Four hours after leaving Everett, Mass., on the morning of Jan. 10, 1977, the coastal tanker Chester A. Poling became the victim of a notoriously unpredictable phenomenon: New England weather. All but one crewmember escaped as 30-foot waves and 55-mph winds split the Poling in half less than a mile outside the safety of Gloucester Harbor.
Divers began exploring a month later, but nature wasn't finished with the Chester Poling yet. Mountainous seas caused by the "Blizzard of 1978" pushed her 800-ton stern section—mind you, broken-end forward—almost 300 yards from her initial location. "We got down there and discovered it had left a long furrow in the sand about 15 feet deep," says Jack Hinz, one of the first divers to visit the wreck in February 1977 and subsequently relocate her a year later. "It was just awe-inspiring."
Thirty years after her sinking, the Chester Poling is a vibrant, invertebrate-cloaked testament to the power of nature and an example of the lasting potential of artificial reefs. It's no wonder the Poling has become part of the fabric of the New England diving community: a 15-minute steam from Gloucester Harbor to her 100-foot depth means that both techies and advanced recreational students (the Poling is an extremely popular training site) can get two full dives in and still make it back in time for the first pitch of the Red Sox double-header.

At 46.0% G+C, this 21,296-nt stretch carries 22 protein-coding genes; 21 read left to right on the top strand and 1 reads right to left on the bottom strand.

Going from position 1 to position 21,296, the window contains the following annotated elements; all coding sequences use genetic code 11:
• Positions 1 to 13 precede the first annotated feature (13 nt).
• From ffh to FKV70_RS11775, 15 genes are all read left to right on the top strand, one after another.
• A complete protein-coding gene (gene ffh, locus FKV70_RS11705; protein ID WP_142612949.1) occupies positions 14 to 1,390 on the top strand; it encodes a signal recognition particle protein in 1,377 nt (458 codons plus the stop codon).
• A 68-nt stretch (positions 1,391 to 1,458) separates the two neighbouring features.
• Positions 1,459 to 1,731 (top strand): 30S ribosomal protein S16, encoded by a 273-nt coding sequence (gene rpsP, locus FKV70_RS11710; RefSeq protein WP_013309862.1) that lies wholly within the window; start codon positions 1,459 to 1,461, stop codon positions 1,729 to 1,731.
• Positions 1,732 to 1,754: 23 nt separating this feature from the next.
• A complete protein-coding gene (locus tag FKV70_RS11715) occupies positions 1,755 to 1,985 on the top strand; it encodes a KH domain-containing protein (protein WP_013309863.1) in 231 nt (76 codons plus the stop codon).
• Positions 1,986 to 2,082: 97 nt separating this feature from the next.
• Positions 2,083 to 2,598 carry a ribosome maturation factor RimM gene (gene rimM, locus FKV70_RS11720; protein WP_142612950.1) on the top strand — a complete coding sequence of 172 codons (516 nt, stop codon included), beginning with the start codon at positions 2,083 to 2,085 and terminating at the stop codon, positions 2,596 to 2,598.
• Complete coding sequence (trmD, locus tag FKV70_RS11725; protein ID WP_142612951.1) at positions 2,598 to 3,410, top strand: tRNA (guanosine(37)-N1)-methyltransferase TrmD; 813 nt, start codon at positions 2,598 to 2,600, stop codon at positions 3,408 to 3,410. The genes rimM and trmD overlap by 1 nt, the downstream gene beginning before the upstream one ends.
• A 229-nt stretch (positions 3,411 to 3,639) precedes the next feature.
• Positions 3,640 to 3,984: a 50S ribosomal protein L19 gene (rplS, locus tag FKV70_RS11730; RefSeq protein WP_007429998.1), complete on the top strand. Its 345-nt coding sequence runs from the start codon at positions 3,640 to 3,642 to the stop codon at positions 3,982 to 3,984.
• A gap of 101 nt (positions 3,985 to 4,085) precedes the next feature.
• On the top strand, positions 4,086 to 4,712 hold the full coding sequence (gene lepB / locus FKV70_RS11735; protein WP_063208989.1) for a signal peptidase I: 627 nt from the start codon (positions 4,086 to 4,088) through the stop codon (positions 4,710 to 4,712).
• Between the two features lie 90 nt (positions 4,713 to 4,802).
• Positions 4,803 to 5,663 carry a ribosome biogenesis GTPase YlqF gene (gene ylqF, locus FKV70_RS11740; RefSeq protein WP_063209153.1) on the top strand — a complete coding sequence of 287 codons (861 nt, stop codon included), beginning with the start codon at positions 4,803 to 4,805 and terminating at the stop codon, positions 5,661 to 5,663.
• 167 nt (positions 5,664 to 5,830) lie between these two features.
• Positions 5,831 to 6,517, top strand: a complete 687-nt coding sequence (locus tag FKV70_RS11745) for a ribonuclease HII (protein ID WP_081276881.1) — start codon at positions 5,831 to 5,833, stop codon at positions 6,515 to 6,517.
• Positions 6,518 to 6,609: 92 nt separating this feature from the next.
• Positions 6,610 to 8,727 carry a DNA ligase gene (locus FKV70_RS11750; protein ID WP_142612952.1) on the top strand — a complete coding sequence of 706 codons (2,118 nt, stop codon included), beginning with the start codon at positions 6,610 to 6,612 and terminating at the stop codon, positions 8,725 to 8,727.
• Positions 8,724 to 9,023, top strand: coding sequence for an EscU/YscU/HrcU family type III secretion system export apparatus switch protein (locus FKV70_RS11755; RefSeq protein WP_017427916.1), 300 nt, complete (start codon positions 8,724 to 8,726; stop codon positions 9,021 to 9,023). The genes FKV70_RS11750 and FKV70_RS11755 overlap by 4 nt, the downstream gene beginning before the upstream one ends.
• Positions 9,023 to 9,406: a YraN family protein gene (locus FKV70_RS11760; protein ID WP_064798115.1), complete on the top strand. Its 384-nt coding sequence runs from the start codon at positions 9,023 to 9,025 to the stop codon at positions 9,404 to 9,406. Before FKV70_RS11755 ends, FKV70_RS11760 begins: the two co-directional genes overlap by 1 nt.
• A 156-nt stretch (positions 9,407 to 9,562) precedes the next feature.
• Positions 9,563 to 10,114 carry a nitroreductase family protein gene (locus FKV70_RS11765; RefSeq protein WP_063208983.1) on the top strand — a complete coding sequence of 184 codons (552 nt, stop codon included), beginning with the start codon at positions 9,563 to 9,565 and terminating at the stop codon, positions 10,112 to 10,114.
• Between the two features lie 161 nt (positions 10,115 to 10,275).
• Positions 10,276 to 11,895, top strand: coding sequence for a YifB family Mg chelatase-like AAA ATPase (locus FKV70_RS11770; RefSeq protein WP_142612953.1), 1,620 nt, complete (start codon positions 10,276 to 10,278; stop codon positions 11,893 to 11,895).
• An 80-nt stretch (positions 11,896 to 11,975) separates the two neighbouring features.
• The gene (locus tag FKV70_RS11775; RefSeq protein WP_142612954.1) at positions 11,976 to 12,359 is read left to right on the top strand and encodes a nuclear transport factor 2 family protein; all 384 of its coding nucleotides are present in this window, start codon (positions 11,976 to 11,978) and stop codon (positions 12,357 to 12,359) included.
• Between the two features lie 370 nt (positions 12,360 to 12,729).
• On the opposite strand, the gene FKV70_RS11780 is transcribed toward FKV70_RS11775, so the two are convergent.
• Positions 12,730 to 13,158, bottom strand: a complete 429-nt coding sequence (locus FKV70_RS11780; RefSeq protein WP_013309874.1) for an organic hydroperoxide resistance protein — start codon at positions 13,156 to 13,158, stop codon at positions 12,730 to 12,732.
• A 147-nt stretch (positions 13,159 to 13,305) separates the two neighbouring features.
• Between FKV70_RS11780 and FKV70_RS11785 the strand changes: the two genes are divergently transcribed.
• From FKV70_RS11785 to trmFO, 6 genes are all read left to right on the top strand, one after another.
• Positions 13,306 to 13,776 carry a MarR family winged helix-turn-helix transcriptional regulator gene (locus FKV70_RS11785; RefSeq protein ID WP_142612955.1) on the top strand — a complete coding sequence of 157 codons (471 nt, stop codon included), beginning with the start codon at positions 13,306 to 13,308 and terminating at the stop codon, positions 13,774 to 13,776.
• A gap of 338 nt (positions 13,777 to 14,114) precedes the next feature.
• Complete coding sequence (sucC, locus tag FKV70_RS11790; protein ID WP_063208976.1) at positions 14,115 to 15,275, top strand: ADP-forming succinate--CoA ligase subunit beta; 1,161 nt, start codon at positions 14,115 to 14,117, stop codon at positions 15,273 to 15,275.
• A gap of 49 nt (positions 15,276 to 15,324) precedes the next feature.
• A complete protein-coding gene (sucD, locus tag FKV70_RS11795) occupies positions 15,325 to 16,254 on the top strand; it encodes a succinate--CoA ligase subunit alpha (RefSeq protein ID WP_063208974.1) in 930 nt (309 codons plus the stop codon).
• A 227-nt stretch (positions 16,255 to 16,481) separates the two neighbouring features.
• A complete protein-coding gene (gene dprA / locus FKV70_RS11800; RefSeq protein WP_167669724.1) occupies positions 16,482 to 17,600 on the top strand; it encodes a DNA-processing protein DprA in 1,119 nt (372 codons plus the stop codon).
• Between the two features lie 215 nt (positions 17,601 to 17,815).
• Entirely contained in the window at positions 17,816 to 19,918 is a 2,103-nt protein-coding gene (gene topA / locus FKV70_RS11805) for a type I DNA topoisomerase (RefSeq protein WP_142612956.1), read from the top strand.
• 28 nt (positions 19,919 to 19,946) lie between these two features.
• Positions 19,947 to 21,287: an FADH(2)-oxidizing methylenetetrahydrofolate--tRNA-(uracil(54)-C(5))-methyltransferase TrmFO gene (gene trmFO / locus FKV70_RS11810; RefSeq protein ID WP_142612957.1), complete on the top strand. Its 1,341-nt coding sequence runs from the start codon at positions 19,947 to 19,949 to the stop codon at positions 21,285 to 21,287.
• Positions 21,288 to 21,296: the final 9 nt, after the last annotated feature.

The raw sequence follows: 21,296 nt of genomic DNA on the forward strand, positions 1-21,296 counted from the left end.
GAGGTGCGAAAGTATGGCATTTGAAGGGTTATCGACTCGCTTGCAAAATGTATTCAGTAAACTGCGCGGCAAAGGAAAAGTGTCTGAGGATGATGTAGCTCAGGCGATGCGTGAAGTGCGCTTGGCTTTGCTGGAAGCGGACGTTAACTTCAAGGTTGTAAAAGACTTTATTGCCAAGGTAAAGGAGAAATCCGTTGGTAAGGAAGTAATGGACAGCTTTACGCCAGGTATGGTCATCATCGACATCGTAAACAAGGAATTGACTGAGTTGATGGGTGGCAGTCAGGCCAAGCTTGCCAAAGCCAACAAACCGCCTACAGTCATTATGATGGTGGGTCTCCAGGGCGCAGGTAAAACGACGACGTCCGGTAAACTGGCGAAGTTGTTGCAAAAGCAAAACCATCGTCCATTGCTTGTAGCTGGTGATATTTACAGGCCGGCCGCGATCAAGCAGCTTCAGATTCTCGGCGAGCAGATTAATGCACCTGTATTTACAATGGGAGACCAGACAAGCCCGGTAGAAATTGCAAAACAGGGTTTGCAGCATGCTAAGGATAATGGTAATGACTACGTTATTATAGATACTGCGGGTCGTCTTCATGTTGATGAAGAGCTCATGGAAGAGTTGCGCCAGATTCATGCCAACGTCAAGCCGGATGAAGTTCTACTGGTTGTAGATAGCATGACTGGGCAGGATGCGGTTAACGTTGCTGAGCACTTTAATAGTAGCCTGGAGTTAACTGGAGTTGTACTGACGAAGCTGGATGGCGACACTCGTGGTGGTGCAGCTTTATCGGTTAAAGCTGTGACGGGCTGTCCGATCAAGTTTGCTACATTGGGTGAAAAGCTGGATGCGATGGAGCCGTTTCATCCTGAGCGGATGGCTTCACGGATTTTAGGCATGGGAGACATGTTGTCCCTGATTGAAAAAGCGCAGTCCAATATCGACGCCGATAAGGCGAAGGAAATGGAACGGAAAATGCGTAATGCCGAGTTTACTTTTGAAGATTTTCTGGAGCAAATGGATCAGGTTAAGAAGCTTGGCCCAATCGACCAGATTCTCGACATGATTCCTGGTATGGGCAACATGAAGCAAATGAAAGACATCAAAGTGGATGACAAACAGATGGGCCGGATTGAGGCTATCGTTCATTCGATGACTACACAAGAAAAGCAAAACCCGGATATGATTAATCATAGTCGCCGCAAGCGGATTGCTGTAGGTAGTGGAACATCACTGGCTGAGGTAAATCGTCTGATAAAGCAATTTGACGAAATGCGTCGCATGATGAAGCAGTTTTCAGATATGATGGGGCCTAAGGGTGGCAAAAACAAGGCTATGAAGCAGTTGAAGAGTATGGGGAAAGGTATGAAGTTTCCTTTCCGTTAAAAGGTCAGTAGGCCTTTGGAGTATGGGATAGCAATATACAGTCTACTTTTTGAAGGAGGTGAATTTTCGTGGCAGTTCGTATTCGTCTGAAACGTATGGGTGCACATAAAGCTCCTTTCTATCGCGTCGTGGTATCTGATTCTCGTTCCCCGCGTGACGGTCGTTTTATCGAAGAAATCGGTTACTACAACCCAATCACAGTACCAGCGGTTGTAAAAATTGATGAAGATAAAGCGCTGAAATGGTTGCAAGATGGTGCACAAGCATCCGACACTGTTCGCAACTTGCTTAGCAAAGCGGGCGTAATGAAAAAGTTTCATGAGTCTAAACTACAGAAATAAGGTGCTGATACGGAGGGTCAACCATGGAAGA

The Poling's turtled bow is a different story—six miles offshore in 190 feet of water, it's generally regarded by those who've been there as a far cry from her more accessible, shallower half. "All the action's on the stern," says Tom Huff of Northeast Scuba. "I've got hundreds of hours on it and I still think it's a great dive."
Surface water temps range from 40 degrees in winter to the mid-60s in summer; at depth, 40 degrees. Vis reaches 70 feet in winter and drops to 30 feet in summer because of algae blooms.
Gloucester, Mass., off Cape Ann's Eastern Point.
Advanced skills needed; only properly trained divers can penetrate the wreck.